18 Savory Things to do with Winter Squash (leftover or otherwise)

Or to put it another way, 18 things to do with mashed winter squash that do not contain added sugar. ( I thought there were 25 for a while there, but there aren’t.)

Postwise, this is sort of backwards –  choosing and storing (and growing)  will be coming along shortly. But for the day after Thanksgiving, the thing to address is what to do when you are starting here:

Bowl of cooked squash = bowl of possibilities

Bowl of cooked squash = bowl of possibilities

(1)*Absolutely the easiest thing but really great: Butter a jellyroll pan. Spread on the room temperature squash in a layer not more than an inch thick. Put it about 4 inches under the broiler and cook until heated and well-flecked with brown and a burned spot or two is ok.

(2 – 6) SOUP: saute chopped onion in butter, season, add 1 part squash and 2 or 3 parts liquid, depending on original squash thickness.

*Southwestern – cumin, oregano, pinch of clove, powdered ancho chile (or some chopped chipotle in adobo), chicken broth, shredded cilantro on top at the end

*Indianish – garlic, garam masala, fenugreek, a little turmeric but not much, chicken broth, dollop of yogurt in the soup bowls

*Not Thai but nice – green curry paste, half chicken broth, half coconut milk, some thinly sliced scallions

*Cream of Coral – salt, white pepper, shredded orange zest, equal quantities squash and pureed canned tomatoes (not canned tomato puree, and if you have frozen tomatoes this is a good place to use them) milk

*Squash and Chestnut – thyme, nutmeg, 1 part crumbled roasted chestnuts to 2 parts of squash. Chicken broth. Chopped parsley on top at the end

(6 – 11) SAVORY SQUASH-CRUST PIES: Bind the mashed squash with 1 beaten egg for every 1½ cups. Season quite highly with salt and white pepper. Heavily butter the pie pan, press on a thick layer of panko or other coarse dry breadcrumbs. Using small amounts at a time, starting with the sides, press on a roughly ½ inch layer of the squash. Fill and bake.

Fillings:

* More squash, combined with onion and seasoned any way described above for soup, bound with a couple of beaten eggs and smoothed with a small amount of dairy (milk, cream, yogurt, sour cream… soy milk would probably work fine too; I’ve never tried it). Bake as for custard – until a knife blade comes out clean – then serve with something crunchy on top. Buttered crumbs, toasted nutmeats… we like crushed blue corn chips with sesame seeds.

* Creamed spinach

* Broccoli raab with garlic and pine nuts and lemon

* layers of Mozzarella and Grilled Eggplant ending with the mozzarella. Tomato sauce optional

* Turkey and Mushrooms in mustard cream sauce

(1o – 13) Casseroles: in pans no more than 3 inches deep, 3 layers of mashed squash interspersed with 2 layers of:

* Cooked Shrimp ; dollop the surface with Pesto right before serving

* grated sharp Cheddar and Jalapenos (and black beans and frozen corn); a few extra shreds of cheddar on top shortly before it’s done and then under the broiler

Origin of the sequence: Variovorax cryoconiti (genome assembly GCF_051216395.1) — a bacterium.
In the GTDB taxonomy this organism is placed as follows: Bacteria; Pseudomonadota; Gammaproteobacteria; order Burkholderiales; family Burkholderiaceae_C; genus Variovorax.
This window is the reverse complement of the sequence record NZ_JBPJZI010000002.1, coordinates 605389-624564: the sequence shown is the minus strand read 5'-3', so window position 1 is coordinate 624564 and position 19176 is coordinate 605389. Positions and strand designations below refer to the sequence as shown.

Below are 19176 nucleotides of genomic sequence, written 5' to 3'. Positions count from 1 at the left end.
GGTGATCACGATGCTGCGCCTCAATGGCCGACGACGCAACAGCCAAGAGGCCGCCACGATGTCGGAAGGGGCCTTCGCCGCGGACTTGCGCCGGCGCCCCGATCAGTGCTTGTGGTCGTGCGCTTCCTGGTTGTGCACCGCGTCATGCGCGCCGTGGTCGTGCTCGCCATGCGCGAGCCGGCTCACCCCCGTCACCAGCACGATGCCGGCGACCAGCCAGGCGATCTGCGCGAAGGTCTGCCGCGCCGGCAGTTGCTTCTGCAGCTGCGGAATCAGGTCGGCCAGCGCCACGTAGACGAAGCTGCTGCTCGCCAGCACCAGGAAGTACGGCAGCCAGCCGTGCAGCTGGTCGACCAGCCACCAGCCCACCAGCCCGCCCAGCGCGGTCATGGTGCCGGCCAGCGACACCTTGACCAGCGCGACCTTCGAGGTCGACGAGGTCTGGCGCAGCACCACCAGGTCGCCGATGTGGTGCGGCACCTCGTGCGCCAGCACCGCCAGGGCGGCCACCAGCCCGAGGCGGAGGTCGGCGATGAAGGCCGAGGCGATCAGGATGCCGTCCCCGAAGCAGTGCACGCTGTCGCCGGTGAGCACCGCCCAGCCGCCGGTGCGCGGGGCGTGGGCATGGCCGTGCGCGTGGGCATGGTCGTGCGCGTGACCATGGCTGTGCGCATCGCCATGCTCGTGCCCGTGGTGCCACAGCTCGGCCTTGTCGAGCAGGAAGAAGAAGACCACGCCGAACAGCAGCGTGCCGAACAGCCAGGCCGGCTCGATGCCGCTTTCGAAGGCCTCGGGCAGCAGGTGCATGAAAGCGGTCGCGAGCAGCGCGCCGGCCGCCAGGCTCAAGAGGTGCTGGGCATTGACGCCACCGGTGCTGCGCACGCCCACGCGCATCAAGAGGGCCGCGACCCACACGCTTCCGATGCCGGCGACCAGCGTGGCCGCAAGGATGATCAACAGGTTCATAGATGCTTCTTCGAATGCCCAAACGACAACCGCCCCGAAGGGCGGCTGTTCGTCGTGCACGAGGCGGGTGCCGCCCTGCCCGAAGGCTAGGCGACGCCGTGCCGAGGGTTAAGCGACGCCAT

* cooked crumbled Italian Sausage and fresh Sage leaves not too many

* Onions browned in olive oil, Dried Tomatoes, shredded Nutty Hard Cheese- Vermont Shepherd, Grana Parmesan, Manchego

(14 – 16) ”Fritters”: Season (see soups 1-3 for ideas), bind with egg and a little flour. Form into patties the size of small burgers. Dip in beaten egg, encrust with panko or cornmeal and let dry on a rack for an hour or two to firm up. Fry in a generous layer of tasty fat – olive oil, butter, duck fat, bacon grease – over medium heat, turning gently only once so they don’t fall apart.

Fritters: Real fritters are deep fried which of course you can do if you’re up to it and very good they are, too. Prepare as above but form into small balls about the size of walnuts. Fry in corn, peanut or canola oil or pure lard not the stuff in the boxes.

(17 and 18) Dips and spreads:

* Mix 1 part mashed squash to 2 parts aioli – terrific for moistening leftover turkey

* Two parts squash, 1 part tahini and really a lot of lemon and garlic

You can also throw some into the brioche dough if you make a few adjustments; a recipe for another day.

Coconut Crusted Pumpkin Brioche

Coconut Crusted Pumpkin Brioche

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4 Comments »

  • Anna Said,

    Leslie Land! I am so happy that I stumbled upon you via awaytogarden.com. I read your column for years in the Philadelphia Inquirer. I love your site, your recipes, reading about your gardens and taking the mushroom forays with Bill. The gift of these squash recipes motivated me to finally stop lurking and post my true feelings. Thank you!

  • leslie Said,

    You are most welcome, Anna, and thank YOU for all those kind words! I’m delighted you’ve stepped out of the shadows and look forward to hearing from you again.

  • ruralway Said,

    Yum. We have too much winter squash in the basement/root cellar.
    Thanks for the ideas -I’d love the recipe for the Coconut crusted pumpkin brioche when you have the time to post it!

  • carol scarselli Said,

    i use just about all squash to make pie. Just follow recipes foe pumpkin pie. Just as good — if not better

    Welcome Carol, Always nice to hear a strong voice for pie, but do you (as I think probably) mean “squash pie is just as good as pumpkin pie,” or (as is certainly possible) “pie is just as good – if not better – than anything else made with squash?” Have to say I agree with the former but would hate to have to choose on the latter. We eat way too much squash to consume all of it as pie!

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